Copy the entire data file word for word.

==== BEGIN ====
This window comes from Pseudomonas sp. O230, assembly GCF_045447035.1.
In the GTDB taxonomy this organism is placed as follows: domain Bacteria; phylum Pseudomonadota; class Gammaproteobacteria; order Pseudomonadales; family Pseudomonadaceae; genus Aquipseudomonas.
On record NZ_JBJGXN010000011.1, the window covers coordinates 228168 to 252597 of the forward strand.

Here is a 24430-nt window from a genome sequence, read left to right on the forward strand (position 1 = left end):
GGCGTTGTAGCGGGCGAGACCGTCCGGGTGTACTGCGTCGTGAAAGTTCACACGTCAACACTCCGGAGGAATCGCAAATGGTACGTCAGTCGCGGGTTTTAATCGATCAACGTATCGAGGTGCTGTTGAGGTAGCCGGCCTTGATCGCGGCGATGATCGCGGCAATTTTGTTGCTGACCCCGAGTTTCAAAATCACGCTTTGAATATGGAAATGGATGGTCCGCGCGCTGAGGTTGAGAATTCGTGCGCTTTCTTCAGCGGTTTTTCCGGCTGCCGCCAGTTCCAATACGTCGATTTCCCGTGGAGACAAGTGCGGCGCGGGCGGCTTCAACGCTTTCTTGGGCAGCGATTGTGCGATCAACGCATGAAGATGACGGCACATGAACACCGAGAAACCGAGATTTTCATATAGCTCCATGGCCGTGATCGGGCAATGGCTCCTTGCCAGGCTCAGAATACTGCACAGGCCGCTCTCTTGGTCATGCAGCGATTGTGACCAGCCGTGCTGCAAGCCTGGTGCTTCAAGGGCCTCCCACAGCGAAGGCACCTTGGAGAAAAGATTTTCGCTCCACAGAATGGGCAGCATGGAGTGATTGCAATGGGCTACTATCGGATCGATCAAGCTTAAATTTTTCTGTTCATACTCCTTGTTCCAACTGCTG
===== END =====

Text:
This window comes from Pseudomonas sp. O230, assembly GCF_045447035.1.
In the GTDB taxonomy this organism is placed as follows: domain Bacteria; phylum Pseudomonadota; class Gammaproteobacteria; order Pseudomonadales; family Pseudomonadaceae; genus Aquipseudomonas.
On record NZ_JBJGXN010000011.1, the window covers coordinates 228168 to 252597 of the forward strand.

Here is a 24430-nt window from a genome sequence, read left to right on the forward strand (position 1 = left end):
GGCGTTGTAGCGGGCGAGACCGTCCGGGTGTACTGCGTCGTGAAAGTTCACACGTCAACACTCCGGAGGAATCGCAAATGGTACGTCAGTCGCGGGTTTTAATCGATCAACGTATCGAGGTGCTGTTGAGGTAGCCGGCCTTGATCGCGGCGATGATCGCGGCAATTTTGTTGCTGACCCCGAGTTTCAAAATCACGCTTTGAATATGGAAATGGATGGTCCGCGCGCTGAGGTTGAGAATTCGTGCGCTTTCTTCAGCGGTTTTTCCGGCTGCCGCCAGTTCCAATACGTCGATTTCCCGTGGAGACAAGTGCGGCGCGGGCGGCTTCAACGCTTTCTTGGGCAGCGATTGTGCGATCAACGCATGAAGATGACGGCACATGAACACCGAGAAACCGAGATTTTCATATAGCTCCATGGCCGTGATCGGGCAATGGCTCCTTGCCAGGCTCAGAATACTGCACAGGCCGCTCTCTTGGTCATGCAGCGATTGTGACCAGCCGTGCTGCAAGCCTGGTGCTTCAAGGGCCTCCCACAGCGAAGGCACCTTGGAGAAAAGATTTTCGCTCCACAGAATGGGCAGCATGGAGTGATTGCAATGGGCTACTATCGGATCGATCAAGCTTAAATTTTTCTGTTCATACTCCTTGTTCCAACTGCTG